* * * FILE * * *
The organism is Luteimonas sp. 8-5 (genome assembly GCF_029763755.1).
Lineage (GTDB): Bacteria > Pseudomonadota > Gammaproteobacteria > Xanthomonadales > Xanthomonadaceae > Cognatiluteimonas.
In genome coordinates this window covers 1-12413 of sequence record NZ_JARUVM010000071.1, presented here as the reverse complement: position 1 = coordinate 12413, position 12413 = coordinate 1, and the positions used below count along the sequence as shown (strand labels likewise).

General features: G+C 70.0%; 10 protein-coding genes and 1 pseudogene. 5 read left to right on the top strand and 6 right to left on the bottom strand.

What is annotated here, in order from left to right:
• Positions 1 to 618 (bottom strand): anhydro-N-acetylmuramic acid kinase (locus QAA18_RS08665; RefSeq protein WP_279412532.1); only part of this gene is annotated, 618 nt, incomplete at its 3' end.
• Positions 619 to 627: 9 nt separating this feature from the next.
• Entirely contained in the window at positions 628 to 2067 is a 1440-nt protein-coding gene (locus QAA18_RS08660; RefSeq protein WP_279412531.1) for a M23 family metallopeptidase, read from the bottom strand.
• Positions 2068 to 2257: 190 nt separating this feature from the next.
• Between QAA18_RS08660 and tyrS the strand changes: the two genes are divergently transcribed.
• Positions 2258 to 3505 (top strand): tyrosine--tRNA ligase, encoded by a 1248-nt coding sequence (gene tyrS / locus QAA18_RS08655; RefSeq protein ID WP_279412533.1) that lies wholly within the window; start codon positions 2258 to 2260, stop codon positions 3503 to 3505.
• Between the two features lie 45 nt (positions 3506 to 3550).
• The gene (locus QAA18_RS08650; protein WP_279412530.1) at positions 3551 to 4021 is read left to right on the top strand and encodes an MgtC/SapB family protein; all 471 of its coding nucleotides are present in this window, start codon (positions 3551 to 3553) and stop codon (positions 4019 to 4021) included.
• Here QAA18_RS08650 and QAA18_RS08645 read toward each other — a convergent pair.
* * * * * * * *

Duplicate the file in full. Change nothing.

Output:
The organism is Luteimonas sp. 8-5 (genome assembly GCF_029763755.1).
Lineage (GTDB): Bacteria > Pseudomonadota > Gammaproteobacteria > Xanthomonadales > Xanthomonadaceae > Cognatiluteimonas.
In genome coordinates this window covers 1-12413 of sequence record NZ_JARUVM010000071.1, presented here as the reverse complement: position 1 = coordinate 12413, position 12413 = coordinate 1, and the positions used below count along the sequence as shown (strand labels likewise).

General features: G+C 70.0%; 10 protein-coding genes and 1 pseudogene. 5 read left to right on the top strand and 6 right to left on the bottom strand.

What is annotated here, in order from left to right:
• Positions 1 to 618 (bottom strand): anhydro-N-acetylmuramic acid kinase (locus QAA18_RS08665; RefSeq protein WP_279412532.1); only part of this gene is annotated, 618 nt, incomplete at its 3' end.
• Positions 619 to 627: 9 nt separating this feature from the next.
• Entirely contained in the window at positions 628 to 2067 is a 1440-nt protein-coding gene (locus QAA18_RS08660; RefSeq protein WP_279412531.1) for a M23 family metallopeptidase, read from the bottom strand.
• Positions 2068 to 2257: 190 nt separating this feature from the next.
• Between QAA18_RS08660 and tyrS the strand changes: the two genes are divergently transcribed.
• Positions 2258 to 3505 (top strand): tyrosine--tRNA ligase, encoded by a 1248-nt coding sequence (gene tyrS / locus QAA18_RS08655; RefSeq protein ID WP_279412533.1) that lies wholly within the window; start codon positions 2258 to 2260, stop codon positions 3503 to 3505.
• Between the two features lie 45 nt (positions 3506 to 3550).
• The gene (locus QAA18_RS08650; protein WP_279412530.1) at positions 3551 to 4021 is read left to right on the top strand and encodes an MgtC/SapB family protein; all 471 of its coding nucleotides are present in this window, start codon (positions 3551 to 3553) and stop codon (positions 4019 to 4021) included.
• Here QAA18_RS08650 and QAA18_RS08645 read toward each other — a convergent pair.